Japan High School Champs Kosei Gakuen Train in Hawai‘i
Special to The Hawai‘i Herald
“East!” and “Green!” are some of the plays being called from the sidelines at a recent scrimmage at McKinley High School. But while the game of football is being played American-style on the field, the visiting team in the red and white jerseys are from the Far East. Tökyö, Japan, to be exact.
The Kosei Gakuen High School football team, Japan’s reigning national champions (2016, 2017, 2018), was in Honolulu for a week in late July to train and gain experience playing against Hawai‘i high school football players and to take part in a cultural exchange.
Football is everything at this prestigious all-boys private school that launched its high school football program in 1975. Kosei Gakuen has been a national titleholder for three consecutive years (2017, 2018, 2019) and boasts an impressive 45-game winning streak.
Kosei Gakuen quarterback Hiromitsu Kobayashi understands the pressure the team is under to uphold its reputation for winning championships. “My predecessors have won the championships, so there’s a lot of responsibility on my shoulders,” said Kobayashi, speaking through an interpreter. “So that’s why I want to learn a little bit more. With this chance to come to Hawai‘i and learn from a different team, I know we can scale up ourselves for another title.”
Kobayashi was one of 73 players and a dozen staff members who made the trip to the Islands. While here, they stayed in the dorms at the University of Hawai‘i’s Mänoa campus.
Their team name is “Lotus” — named for the flower that can be seen in any muddy lake or river. The lotus flower represents the team’s values and culture: a strong, beautiful flower with roots planted securely beneath the surface of the water that never fails to bloom. For Kosei Gakuen, it embodies the essence of teamwork. In the coaches’ minds, each player is important and has a place on the team, so they practice hard with the mentality of “honesty, humility and gratitude.”
The fundamentals are drilled into the players and the team practices discipline by following the directions of their elders. The Kosei Gakuen players also demonstrated gratitude each time they played, bowing before stepping onto the field.
If the team loses, they accept the loss with humility and respect for the game, said head coach Takashi Kobayashi. He knew the teams they were scrimmaging against in Hawai‘i had a height and weight advantage over his Kosei Gakuen players.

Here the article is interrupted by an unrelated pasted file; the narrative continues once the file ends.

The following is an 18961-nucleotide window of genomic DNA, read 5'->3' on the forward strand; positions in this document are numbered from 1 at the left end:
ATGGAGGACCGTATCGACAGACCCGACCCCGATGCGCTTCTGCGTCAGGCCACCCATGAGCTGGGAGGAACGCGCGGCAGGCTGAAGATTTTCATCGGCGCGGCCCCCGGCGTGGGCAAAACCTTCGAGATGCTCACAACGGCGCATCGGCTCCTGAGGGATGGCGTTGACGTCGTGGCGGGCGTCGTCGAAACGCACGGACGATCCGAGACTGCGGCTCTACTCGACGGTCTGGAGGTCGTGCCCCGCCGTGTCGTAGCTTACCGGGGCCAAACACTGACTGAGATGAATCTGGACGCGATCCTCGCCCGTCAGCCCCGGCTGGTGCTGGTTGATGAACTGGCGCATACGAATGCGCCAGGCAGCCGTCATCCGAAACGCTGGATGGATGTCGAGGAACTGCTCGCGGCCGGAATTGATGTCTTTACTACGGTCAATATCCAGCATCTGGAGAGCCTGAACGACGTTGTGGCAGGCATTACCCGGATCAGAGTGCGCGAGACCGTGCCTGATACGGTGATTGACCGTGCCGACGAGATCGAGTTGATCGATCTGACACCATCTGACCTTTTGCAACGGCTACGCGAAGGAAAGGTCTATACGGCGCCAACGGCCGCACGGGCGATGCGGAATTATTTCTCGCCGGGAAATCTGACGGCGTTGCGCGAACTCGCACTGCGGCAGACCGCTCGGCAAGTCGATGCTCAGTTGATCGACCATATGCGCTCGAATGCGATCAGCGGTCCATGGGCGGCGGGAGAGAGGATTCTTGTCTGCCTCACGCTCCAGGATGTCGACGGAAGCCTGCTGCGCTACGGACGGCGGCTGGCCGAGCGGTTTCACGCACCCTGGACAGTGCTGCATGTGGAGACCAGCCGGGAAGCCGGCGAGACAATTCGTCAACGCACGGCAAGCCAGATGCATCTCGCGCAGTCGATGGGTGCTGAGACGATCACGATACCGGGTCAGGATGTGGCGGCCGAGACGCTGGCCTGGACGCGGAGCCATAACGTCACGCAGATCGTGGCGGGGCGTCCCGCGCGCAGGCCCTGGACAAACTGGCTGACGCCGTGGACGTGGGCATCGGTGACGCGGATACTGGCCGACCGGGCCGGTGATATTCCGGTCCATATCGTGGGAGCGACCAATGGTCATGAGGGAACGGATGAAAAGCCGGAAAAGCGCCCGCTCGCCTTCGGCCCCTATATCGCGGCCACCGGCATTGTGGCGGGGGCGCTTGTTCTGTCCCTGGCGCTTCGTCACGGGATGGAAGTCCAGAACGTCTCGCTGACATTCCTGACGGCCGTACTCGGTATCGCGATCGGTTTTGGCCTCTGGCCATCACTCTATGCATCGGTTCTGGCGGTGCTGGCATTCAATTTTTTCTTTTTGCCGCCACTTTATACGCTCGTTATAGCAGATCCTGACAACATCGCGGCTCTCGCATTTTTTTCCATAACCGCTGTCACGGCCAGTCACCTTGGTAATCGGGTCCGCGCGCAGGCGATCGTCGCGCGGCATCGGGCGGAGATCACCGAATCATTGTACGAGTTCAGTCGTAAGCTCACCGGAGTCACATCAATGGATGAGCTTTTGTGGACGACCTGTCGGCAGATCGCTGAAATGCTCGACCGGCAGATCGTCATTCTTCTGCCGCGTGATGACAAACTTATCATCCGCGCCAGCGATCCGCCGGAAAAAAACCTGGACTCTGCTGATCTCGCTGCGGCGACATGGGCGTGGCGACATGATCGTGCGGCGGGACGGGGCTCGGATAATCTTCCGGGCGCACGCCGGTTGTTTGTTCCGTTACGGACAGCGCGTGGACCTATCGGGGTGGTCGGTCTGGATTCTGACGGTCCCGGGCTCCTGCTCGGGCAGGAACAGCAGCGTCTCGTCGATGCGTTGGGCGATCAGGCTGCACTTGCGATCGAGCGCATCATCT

“In order to play against a team that is much bigger and may have a lot more speed, if they’re able to strategize and be able to defend against a team like that, they can take that back to Japan and uphold their status championship for another year,” said Coach Kobayashi.
This unique cultural exchange began with a connection between Kosei Gakuen trainer Tsuyoshi Kase and recently retired UH trainer Jayson Goo, who introduced Kase to Pat Silva, McKinley High School’s head football coach. Silva developed a plan and shared it with several other high schools, and together, they came up with the players’ itinerary.
The weeklong experience included a three-team scrimmage against McKinley High School and Farrington High School and a match-up with Pac-Five.
“For all of us, all the teams, it’s going to be a good learning experience,” said Coach Silva. “Good for these kids to learn American football, and for our players to see their work ethic while they’re doing their practice,” he added.
“Having the right attitude, all those things come into play. That’s something that we’ve been preaching here at McKinley,” continued Silva. “Having all those qualities and values and, more importantly, making sure that you’re solid.”
Building friendships over a love of football was also part of the week’s game plan. The Hawai‘i teams hosted a dinner one night so the players could mingle off the field and learn more about each other. It also provided an opportunity for the coaching staffs from the schools to bond.
It wasn’t all work and no play for the Lotus, however. The players toured the UH Mänoa campus and took in some beach time at Hanauma Bay before heading back to Tökyö with memories of the aloha spirit they had enjoyed and sharpened football skills for another run at the national title.
Jill Kuramoto is chief communications officer and client development director with RKT Media. She is also an associate with Pineapple Tweed Public Relations & Marketing. Additionally, Kuramoto is a member of the selection committee for Honpa Hongwanji Mission of Hawaii’s Living Treasures of Hawai‘i program and an active member with the Honolulu Japanese Chamber of Commerce.